There are six Eucharistic Prayers (two in Rite I and four in Rite II). The first part of each recalls the events of salvation history and this is called Anamnesis (meaning “remembering”).
The Words of Institution recall Jesus’ words at the Last Supper (instructing the disciples to do this in remembrance of him.) The words of invocation called Epiclesis is where we ask the Holy Spirit to descend up these gifts and upon us to make the bread and wine holy and to make us part of Christ’s body.
The Great Amen (from the Hebrew meaning “so be it”) is boldly proclaimed by the congregation affirming the actions that have just taken place.
The Lord’s Prayer
When Jesus taught his disciples this prayer it was a summary of all prayers. Placed in our liturgy at this place it again becomes the summation of our prayers to God in blessing the Bread and Wine.
The Breaking of the Bread, also called The Fraction
In the Eucharist the use of silence is active rather than passive and in this silence we break the bread and recall the body of Christ broken for us. The anthem following is a reflection on this action.
All who feel called to receive Communion with us are welcome to do so, regardless of denomination or faith background. When receiving each element, it is appropriate to respond by saying “Amen.” It is also appropriate and helpful for the person receiving wine to lightly hold the lowest part of the chalice base guiding the chalice to their mouth. Sometimes the question is raised about the possibility of passing germs from using the common cup. There has never been evidence of serious risk. Receiving communion from the common cup is a sign of unity within the body of Christ and among the fellowship of the faithful. When receiving, you are welcome to stand or kneel at the rail. If you desire not to receive the Bread or Wine, but perfer a blessing from the priest, please cross your arms over your chest.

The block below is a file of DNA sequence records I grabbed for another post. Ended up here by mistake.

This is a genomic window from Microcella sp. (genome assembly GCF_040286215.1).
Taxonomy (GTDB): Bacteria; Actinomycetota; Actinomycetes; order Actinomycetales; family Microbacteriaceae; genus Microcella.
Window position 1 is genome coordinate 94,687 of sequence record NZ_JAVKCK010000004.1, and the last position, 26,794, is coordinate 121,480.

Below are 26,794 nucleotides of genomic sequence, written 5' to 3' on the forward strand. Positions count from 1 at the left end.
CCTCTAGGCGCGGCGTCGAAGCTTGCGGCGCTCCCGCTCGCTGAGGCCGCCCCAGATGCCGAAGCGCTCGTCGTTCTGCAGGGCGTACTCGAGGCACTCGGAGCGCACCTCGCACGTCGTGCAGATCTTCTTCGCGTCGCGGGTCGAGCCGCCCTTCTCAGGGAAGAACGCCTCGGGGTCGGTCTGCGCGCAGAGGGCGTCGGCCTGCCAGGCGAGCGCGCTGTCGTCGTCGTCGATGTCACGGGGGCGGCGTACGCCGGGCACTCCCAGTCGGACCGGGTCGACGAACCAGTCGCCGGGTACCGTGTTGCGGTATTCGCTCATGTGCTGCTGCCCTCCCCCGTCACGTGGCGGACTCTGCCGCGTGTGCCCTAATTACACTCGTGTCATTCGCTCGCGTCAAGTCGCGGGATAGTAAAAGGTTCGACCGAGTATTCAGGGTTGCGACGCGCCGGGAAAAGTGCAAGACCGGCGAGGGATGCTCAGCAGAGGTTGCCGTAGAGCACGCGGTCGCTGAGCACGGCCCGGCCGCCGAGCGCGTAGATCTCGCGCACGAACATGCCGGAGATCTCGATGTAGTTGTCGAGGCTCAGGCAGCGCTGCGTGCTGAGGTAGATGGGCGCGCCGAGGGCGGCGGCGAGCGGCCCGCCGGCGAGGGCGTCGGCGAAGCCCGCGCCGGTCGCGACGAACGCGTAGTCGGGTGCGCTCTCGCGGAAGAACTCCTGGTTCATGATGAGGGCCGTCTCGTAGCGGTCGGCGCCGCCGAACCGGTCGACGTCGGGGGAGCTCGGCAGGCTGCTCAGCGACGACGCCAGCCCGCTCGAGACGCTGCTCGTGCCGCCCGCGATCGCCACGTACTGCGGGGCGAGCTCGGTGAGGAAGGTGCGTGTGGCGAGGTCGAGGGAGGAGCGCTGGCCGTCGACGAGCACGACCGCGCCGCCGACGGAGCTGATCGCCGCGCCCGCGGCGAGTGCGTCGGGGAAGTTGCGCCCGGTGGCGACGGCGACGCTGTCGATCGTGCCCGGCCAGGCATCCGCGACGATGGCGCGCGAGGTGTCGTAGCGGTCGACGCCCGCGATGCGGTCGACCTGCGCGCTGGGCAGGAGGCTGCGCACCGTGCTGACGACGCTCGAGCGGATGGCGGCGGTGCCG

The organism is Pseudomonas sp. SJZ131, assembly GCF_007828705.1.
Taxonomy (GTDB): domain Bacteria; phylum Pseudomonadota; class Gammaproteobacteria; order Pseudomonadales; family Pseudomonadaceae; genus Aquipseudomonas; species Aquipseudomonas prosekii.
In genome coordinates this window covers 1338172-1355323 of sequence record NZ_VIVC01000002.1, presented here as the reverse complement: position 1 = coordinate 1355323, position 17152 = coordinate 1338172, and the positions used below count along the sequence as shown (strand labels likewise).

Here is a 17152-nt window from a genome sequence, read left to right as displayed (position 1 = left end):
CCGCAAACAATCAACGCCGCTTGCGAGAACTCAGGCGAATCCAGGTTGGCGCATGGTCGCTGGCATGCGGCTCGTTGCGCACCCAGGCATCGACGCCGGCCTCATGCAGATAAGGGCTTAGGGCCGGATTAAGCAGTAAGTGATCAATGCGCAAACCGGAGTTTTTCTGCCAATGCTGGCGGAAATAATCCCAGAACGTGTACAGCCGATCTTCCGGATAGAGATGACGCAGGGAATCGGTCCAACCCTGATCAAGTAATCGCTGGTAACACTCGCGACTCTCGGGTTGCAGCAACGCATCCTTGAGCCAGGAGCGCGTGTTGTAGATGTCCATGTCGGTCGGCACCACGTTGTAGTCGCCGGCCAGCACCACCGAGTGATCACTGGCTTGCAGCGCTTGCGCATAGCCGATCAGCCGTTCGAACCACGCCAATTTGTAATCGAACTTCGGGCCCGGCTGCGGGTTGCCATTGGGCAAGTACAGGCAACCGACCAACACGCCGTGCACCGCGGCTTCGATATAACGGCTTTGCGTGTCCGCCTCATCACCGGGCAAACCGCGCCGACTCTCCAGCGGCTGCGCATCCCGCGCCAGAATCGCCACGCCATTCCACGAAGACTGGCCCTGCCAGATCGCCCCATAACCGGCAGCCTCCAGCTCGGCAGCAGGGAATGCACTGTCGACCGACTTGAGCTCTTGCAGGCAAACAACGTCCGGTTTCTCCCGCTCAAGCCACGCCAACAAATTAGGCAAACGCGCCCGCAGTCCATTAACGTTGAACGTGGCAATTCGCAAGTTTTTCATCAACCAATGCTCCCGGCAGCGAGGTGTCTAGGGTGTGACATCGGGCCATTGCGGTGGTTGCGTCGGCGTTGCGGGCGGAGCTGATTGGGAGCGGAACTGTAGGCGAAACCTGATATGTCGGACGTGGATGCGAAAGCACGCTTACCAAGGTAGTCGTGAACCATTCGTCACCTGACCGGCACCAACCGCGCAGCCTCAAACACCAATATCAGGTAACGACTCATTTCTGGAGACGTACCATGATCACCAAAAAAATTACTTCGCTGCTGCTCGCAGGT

Post Communion Prayer
This concluding prayer thanks God for the gift of communion and recognizes that it inspires and empowers us to live out our Christian mission in the world.
Blessing and Dismissal
The service ends with the blessing by the priest or Bishop and the final words are a dismissal sending us into the world to be a blessing to others.
Follow us on Facebook
The Rev. Susan Sica, 973 887-5879 or email@example.com